Pressure building under Ruapehu

MICHELLE COOKE
Last updated 15:33 19/11/2012
Mt Ruapehu's Crater Lake
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LAKE IN THE SKY: Mt Ruapehu's Crater Lake sits high above the Central Plateau.

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Scientists do not believe that volcanic activity at Tongariro and Ruapehu this year are related, but are not excluding the idea.

GNS Science announced Friday that pressure was building up inside Ruapehu’s Crater Lake and there was an increased likelihood of an eruption.

Tongariro, which is located near Ruapehu, erupted in August, the first time in more than 100 years. White Island, off the coast of the Bay of Plenty, erupted the same month.

While the White Island eruption could not have been related to the volcanic activity at Ruapehu and Tongariro, scientists were not ruling out a link between the latter, GNS volcanologist Nico Fournier said.

“We don’t have evidence at the moment that the activity of the two volcanoes are related,” Fournier said. “But we can’t exclude it entirely.”

The fact the two volcanoes had experienced increase activity within a few months of each other was a point of interest among his colleagues, Fournier said.

But GNS vulcanologists were focusing their research more on the connection between slow earthquakes and volcanic activity.

Earthquakes rattled the ground below Tongariro in the weeks leading up to the August eruption.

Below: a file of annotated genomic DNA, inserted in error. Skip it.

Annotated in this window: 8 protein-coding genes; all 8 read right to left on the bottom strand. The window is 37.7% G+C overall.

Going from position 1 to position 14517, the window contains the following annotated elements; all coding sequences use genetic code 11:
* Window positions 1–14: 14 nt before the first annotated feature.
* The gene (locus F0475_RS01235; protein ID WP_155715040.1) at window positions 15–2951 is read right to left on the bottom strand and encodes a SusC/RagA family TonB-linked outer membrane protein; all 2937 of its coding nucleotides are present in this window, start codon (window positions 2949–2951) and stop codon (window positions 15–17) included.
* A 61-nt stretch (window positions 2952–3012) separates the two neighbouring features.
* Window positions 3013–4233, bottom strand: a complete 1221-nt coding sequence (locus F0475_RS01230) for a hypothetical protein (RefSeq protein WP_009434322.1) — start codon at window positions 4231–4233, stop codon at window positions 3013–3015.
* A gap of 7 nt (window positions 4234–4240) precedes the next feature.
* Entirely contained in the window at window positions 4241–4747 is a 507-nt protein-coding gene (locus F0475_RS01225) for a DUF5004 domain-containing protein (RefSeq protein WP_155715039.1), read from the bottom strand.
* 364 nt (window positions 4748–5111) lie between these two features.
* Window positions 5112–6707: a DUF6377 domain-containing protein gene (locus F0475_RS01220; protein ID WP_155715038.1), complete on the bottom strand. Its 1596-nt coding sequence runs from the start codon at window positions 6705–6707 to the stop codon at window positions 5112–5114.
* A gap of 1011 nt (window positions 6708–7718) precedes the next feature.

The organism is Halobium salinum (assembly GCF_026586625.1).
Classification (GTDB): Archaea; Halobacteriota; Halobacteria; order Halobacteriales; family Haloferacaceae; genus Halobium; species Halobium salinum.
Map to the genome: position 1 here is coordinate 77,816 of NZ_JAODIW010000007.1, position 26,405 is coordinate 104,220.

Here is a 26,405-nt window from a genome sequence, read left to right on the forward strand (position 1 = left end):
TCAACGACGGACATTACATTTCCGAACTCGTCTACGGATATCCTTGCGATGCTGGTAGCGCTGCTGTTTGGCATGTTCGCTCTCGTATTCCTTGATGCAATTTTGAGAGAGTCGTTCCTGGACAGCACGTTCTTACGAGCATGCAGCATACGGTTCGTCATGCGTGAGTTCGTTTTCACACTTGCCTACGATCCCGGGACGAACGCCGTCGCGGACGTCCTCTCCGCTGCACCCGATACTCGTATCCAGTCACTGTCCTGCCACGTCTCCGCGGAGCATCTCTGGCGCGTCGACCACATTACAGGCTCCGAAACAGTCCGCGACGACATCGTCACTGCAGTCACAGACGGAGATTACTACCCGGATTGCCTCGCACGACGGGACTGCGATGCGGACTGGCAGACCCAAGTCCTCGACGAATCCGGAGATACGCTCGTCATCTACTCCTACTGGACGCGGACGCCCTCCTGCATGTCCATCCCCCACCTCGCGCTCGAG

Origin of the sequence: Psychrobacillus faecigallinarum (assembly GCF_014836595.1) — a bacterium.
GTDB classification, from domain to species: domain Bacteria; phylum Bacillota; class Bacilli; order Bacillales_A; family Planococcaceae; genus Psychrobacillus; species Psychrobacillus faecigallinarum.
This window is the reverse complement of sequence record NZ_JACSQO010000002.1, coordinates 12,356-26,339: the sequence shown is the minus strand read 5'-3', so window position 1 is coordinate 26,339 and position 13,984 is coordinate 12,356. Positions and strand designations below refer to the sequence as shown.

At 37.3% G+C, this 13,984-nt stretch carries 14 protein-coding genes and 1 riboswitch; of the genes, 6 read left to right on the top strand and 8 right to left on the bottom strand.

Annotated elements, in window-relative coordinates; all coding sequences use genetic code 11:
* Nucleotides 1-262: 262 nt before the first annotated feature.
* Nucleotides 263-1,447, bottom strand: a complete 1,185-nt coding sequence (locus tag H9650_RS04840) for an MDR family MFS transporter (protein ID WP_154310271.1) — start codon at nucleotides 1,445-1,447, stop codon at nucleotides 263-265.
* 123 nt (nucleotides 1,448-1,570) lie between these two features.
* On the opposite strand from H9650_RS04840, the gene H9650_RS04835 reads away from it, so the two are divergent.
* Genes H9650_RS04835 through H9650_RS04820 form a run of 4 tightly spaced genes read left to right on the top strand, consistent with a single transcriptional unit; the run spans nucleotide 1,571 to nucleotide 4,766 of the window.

Earthquakes have also been occurring below Ruapehu.

Ruapehu hasn’t shown any increase in activity over the weekend, but scientists are hoping samples they plan to gather this week will provide more clues as to what is happening inside the volcano, Fournier said.

The temperature deep below the Crater Lake was about 800 degrees Celsius, a few hundred degrees higher than what it was a few months before, he said.

The Crater Lake, however, was cool, which indicated something was blocking it, and meant pressure was building up beneath the surface.

Scientists hoped to gather more samples by air from the lake on Wednesday or Thursday and have the results by next week, Fournier said.

It was likely that sulphur had caused a clay-like layer which was blocking the heat from rising.

“What worries us is the combination of the temperature and that heat is getting trapped and those gases are becoming trapped under the lake.”

Pressure build-up was thought to have caused the 2007 eruption and a smaller eruption in 2006.

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